Going Digital in Logistics
Embracing digitisation in logistics
Many logistics companies are harnessing the power of technology through computerised shipping and tracking systems. By integrating multiple supply chain processes into one system, they can maximise their use of data – allowing them to promptly identify the most efficient transport routes and also anticipate any potential issues in their plans and processes.
Technology is also being used to reduce fuel emissions. It was well publicised last month that Scania are developing a platooning system for heavy vehicles. This will allow several trucks to travel one after the other, in an aerodynamic formation. They hope that this system will cut fuel consumption by as much as 12%.
Logistics companies are utilising technology as a way to better align with the demands of consumers, too. These days, customers don’t want to wait several days for their items to be delivered. There’s a growing ‘I want it now’ mentality, where people expect to receive their deliveries in hours, not days. This expectation is putting logistics firms under pressure to deliver a quicker service than ever before. In response, some companies are looking to introduce drone deliveries. One example of this is Amazon. In trialling the use of drones to make deliveries, they aim to deliver packages to their customers within 30 minutes or less. At the same time, they hope to increase the overall safety and efficiency of their transportation system. While drone deliveries are still in their infancy, it will certainly be interesting to see how this develops in the years ahead.
How will this impact the workforce?
Historically, the transport industry hasn’t always been open to embracing technology. But they’re being driven to by necessity. After all, as driver shortages worsen and demand on the industry continues to grow, technology presents a way for organisations to make their operations more efficient, cost effective and productive. But, from a workforce perspective, the growth of digitisation in logistics presents employers with a number of issues to contend with.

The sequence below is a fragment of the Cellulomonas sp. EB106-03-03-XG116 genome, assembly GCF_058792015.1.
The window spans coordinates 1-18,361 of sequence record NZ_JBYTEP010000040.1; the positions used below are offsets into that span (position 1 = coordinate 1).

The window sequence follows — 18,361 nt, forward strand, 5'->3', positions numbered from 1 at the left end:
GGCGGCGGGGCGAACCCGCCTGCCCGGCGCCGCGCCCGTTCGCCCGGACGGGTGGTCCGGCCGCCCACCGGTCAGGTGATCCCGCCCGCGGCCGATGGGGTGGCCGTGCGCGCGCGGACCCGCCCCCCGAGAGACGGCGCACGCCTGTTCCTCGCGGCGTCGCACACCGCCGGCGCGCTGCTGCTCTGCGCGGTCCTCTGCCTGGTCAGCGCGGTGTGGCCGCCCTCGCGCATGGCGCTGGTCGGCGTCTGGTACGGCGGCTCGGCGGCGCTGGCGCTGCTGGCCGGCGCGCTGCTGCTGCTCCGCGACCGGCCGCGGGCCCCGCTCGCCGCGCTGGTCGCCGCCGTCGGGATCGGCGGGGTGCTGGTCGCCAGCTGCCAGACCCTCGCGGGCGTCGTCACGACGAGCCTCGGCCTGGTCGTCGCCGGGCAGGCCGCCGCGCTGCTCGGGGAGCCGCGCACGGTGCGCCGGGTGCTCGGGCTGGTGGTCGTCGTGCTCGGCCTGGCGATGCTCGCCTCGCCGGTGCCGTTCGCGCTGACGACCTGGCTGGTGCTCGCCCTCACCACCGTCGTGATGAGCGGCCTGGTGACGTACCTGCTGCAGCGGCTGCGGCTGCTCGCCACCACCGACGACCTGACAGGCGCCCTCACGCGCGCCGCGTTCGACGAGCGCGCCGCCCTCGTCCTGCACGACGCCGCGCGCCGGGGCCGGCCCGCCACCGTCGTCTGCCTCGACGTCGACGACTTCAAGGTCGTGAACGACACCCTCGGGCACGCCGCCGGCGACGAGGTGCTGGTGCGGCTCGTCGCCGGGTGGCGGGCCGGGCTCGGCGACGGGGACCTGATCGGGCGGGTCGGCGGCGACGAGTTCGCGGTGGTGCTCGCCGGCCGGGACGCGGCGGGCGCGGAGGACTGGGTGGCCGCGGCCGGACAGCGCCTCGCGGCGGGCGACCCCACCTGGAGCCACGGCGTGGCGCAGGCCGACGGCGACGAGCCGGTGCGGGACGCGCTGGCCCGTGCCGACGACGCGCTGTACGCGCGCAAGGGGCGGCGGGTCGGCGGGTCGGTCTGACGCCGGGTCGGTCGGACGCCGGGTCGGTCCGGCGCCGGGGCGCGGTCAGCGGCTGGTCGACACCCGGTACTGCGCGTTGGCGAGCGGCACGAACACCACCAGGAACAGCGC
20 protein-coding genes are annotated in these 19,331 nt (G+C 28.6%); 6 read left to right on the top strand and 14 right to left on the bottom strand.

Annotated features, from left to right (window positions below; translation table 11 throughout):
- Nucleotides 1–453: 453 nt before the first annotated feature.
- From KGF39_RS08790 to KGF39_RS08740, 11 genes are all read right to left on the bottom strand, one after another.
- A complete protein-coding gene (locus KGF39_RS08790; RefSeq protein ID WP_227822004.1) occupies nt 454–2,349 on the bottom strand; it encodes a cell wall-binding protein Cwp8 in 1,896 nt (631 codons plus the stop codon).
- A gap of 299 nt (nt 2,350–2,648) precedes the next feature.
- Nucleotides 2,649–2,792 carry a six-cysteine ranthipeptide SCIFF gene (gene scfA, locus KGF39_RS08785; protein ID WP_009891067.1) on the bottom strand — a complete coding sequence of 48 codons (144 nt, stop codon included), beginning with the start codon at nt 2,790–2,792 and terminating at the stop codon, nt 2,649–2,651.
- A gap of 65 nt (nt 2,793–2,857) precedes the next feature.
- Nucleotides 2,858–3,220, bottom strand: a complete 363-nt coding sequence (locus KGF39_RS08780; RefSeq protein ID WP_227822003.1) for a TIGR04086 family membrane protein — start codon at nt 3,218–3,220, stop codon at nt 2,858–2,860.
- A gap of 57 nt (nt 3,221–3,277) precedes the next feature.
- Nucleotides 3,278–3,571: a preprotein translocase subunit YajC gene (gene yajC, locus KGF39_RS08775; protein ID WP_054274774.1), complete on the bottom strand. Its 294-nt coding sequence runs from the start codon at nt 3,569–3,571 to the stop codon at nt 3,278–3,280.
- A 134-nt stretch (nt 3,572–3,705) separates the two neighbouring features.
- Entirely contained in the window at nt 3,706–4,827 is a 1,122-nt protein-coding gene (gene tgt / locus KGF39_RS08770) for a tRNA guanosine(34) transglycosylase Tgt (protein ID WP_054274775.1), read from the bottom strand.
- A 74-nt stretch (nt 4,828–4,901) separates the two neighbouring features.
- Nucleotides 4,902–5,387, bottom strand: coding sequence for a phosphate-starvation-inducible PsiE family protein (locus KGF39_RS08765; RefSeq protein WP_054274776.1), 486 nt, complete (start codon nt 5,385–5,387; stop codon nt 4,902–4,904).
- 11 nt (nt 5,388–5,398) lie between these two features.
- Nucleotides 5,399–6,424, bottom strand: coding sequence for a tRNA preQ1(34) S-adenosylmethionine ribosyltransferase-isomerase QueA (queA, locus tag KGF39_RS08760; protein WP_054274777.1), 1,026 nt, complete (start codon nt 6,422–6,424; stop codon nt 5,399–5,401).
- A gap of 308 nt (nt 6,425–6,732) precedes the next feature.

As I’ve spoken about in a previous blog, too few young people are entering the industry. And, with the threat of automation on the horizon, this issue could be exacerbated. If young people are unable to see the long-term prospects logistics can offer, it’s unlikely that they will consider this as a career path. With this in mind, it’s important that employers are clear about the long-term opportunities they can provide, to mitigate any concerns.
Digitisation also means the value employers place on skills will change. Industry-wide, it’s likely that technology will replace both cognitive and manual routine tasks. This will leave people to take on non-routine and more fulfilling roles. As a result, skills that employers value today may not hold the same value in the years to come. At the same time, new skill requirements will emerge. This means employers will need to focus on reskilling and upskilling the workforce, to address today’s talent shortages and anticipate the demands of tomorrow.
Responsive and responsible leadership: the time is now
Now is the time for logistics leaders to be responsive and responsible. We cannot slow the rate of technological advance. And we cannot predict exactly how digitisation will affect logistics in the years to come. But we can invest in employees’ skills to increase the resilience of our people and organisations.
As an industry, we need to take immediate action to fast track the upskilling and reskilling of existing employees, to ensure we have a workforce with the skills required for the future. We also need to draw in those groups of individuals that are not fully participating in the workforce, such as young people. After all, finding the right balance of technology, talent and human connection will enable both people and businesses to succeed.